Guilty as charged! - 85%

Diamhea, November 25th, 2014

Although Mortal Sin never quite lived up to the hype encircling them during the manic heydey, the pattern of events that befell these Australian thrashers sealed in poser blood the indisputable proof that a great vocalist is oftentimes the deciding factor between second-line idiosyncrasy and something approaching greatness. A stellar thrash vocalist needs to espouse that air of barely controlled chaos alongside feverish instability. It is oftentimes annoying and hard to truly appreciate, but hey it just works. My point is, Mat Maurer is that fucking guy, ultimately proving that Mortal Sin was nothing but a hollow shell without him. After the dissolution of the first lineup, Eftichiou tried to restructure the band around the theatrics of one Steve Sly, and the band dropped the bomb that was Every Dog Has It's Day before rightfully calling it quits shortly thereafter. The band reforms with Maurer and delivers two solid modern records before collapsing again after his second departure, all but proving the aforementioned point.

So while the band garnered quite an agglomeration of attention following the raw but charming debut, they doubled back with even more vigor and focus on Face of Despair, during which Mortal Sin coherently takes bits and pieces from the American scenes and forms a patchwork of their own making; wholly unique while still proudly displaying their influences on their collective sleeve. The Metallica comparison is one often cited, and while obvious parallels can be drawn between Maurer's exaggerated drawl and Hetfield's soured rasp that was just coming into its own around this period, musically there is quite a detachment to navigate before calling Mortal Sin a second-rate clone. For one, Maurer's style is far more heterogeneous, alternating between percussive syllable-spewing tantrums and more drawn out, howling wordplay most evident on "I Am Immortal" and "H." The vocals demand attention and are oftentimes emphasized, but there is certainly more to appreciate here.

For one, Campbell is a fairly busy drummer, and his unequivocal love for a consistent outpouring of steady double bass is somewhat atypical for the style. If that wasn't enough, the bobbling and weaving concerning both tempo and tone keep Face of Despair cooking on all cylinders for nearly all of its duration. A great example would be "For Richer For Poorer," which comes off as almost spastic at first, what with its scattershot inclination, but the band tugs on the reins just in time to keep the flow natural and inherent. The droning chords on the chorus remind me of Overkill's "Coma," and the politically charged lyrics avoid coming off as trite or played out. Sincerity goes a long way on cuts like the aforementioned riff monster "I Am Immortal" and the clearly Slayer-influenced "Suspended Animation."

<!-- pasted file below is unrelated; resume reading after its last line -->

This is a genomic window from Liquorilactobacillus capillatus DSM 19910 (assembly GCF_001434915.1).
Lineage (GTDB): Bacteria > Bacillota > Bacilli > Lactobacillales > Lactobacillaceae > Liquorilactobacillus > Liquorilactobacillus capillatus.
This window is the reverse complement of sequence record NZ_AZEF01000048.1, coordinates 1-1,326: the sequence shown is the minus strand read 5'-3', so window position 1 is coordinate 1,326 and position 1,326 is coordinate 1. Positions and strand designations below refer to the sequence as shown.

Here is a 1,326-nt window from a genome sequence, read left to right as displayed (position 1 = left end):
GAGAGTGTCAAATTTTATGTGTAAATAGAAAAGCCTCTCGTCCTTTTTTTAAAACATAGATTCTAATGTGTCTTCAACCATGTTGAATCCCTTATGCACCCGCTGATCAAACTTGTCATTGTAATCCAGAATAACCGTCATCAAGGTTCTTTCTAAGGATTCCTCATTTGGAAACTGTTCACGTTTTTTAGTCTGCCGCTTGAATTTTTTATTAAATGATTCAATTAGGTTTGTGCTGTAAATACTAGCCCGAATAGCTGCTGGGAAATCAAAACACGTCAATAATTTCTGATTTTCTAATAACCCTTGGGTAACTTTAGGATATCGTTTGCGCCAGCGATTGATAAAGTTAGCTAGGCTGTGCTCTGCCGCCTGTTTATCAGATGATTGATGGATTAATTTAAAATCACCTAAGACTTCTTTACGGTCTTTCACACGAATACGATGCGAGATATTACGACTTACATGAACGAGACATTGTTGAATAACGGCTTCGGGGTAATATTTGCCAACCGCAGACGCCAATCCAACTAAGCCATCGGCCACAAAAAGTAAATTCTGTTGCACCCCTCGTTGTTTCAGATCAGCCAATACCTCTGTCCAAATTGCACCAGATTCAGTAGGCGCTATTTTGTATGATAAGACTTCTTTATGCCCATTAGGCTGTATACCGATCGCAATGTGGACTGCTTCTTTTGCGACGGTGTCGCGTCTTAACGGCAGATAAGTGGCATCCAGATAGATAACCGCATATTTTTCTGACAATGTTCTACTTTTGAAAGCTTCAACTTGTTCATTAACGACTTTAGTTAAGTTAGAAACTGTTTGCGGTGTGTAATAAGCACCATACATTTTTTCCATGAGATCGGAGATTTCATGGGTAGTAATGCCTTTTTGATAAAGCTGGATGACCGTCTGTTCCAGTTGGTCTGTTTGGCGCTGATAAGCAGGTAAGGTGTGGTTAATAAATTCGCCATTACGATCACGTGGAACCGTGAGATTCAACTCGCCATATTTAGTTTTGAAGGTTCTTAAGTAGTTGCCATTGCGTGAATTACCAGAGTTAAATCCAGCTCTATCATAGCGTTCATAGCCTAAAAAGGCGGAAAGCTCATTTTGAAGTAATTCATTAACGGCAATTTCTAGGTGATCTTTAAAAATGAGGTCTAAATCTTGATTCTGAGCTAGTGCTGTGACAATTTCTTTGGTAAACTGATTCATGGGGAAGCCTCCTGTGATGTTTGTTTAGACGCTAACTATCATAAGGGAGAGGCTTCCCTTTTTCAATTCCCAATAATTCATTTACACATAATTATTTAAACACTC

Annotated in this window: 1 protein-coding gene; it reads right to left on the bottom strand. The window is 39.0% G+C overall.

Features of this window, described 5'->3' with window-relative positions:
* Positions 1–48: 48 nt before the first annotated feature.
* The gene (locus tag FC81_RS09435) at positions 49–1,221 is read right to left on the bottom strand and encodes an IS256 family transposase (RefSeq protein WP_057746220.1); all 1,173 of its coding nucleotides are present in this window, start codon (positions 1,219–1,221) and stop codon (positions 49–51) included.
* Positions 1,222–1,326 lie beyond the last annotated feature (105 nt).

The overuse of gang shouts varies depending on the song, but some like "The Infantry Corps" could use a scant trimming of vocal fat. Discounting the silly joke track/closing number "Robbie Soles," the only song I can truly do without here is "Martyrs of Eternity," which reeks of the band phoning it in and honestly sounds like an incoherent mess for some reason. Chalking up the shortcomings (and there are a few) with powerhouses like "Innocent Torture" isn't even fair to the former. It is interesting to a point, because while Mortal Sin clearly claim a large swath of their influence to the Bay Area, their riffs aren't quite as hooky or overtly melodic compared to acts like Forbidden. These guys rely more on the concerted, punishing allure of the rhythm section, and with Maurer at the helm they can get away with a fair bit of experimentation if proceedings begin to dip south a bit.

I have made no qualms about my adoration for the material Mortal Sin put out after the reformation, but Face of Despair stands high and mighty above the rest of the band's discography, and is yet another notch in 1989's bullet belt; a heavy metal resume that goes a long way toward solidifying its position as one of the greatest years for thrash. If you are fond of early Exodus, Overkill's Under the Influence and the like, you would be doing yourself a disservice if you pass this one up.

The Bay Area comes to Australia. - 89%

hells_unicorn, November 13th, 2013

Mortal Sin was apparently a hyped act back in the day, though much of this was likely due to their stylistic similarity to early Metallica combined with a lack of what might be dubbed unnecessary stylistic evolution that had infected Hetfield and company. Much of their notoriety was tied to the raw and vital debut they kicked out in 1986 (arguably the greatest year for 80s thrash metal) that drew heavily from the "Kill Em' All" formula while tuning out much of the extras that Metallica began throwing in soon after. By way of contrast, "Face Of Despair" takes a more polished approach in terms of production, and largely comes off as a faster version of "Ride The Lightning" minus the balladry. While it might have been a bit presumptuous to call these guys the next Metallica, they definitely carried the label a bit better than some of their more technically oriented competition in the San Francisco Bay Area, some of whom were equally as blunt about where they got their ideas from.

To be sure, this is an ambitious album that's busting at the hips with an abundance of killer riff work and nasty thrashing goodness, but it's a bit more measured and calculated in its execution. Even when dealing with high speed neck destruction after the mold of Testament's "The Legacy" as heard in "Innocent Torture" and "Terminal Reward", there's a sense of build up and release that is more in line with a Exodus outlook on things rather than a Slayer or a Dark Angel approach. In fact, the one band that really comes to mind as being the most comparable to what is going on here stylistically is the early offerings out of Xentrix, a band from Britain that also took its cues from the Bay Area approach. Much of this album rests in a comfortable upper mid-tempo crunch, which actually works a bit better than the faster character of "Mayhemic Destruction" with Mat Maurer's slightly higher pitched version of Hetfield's gruff vocals.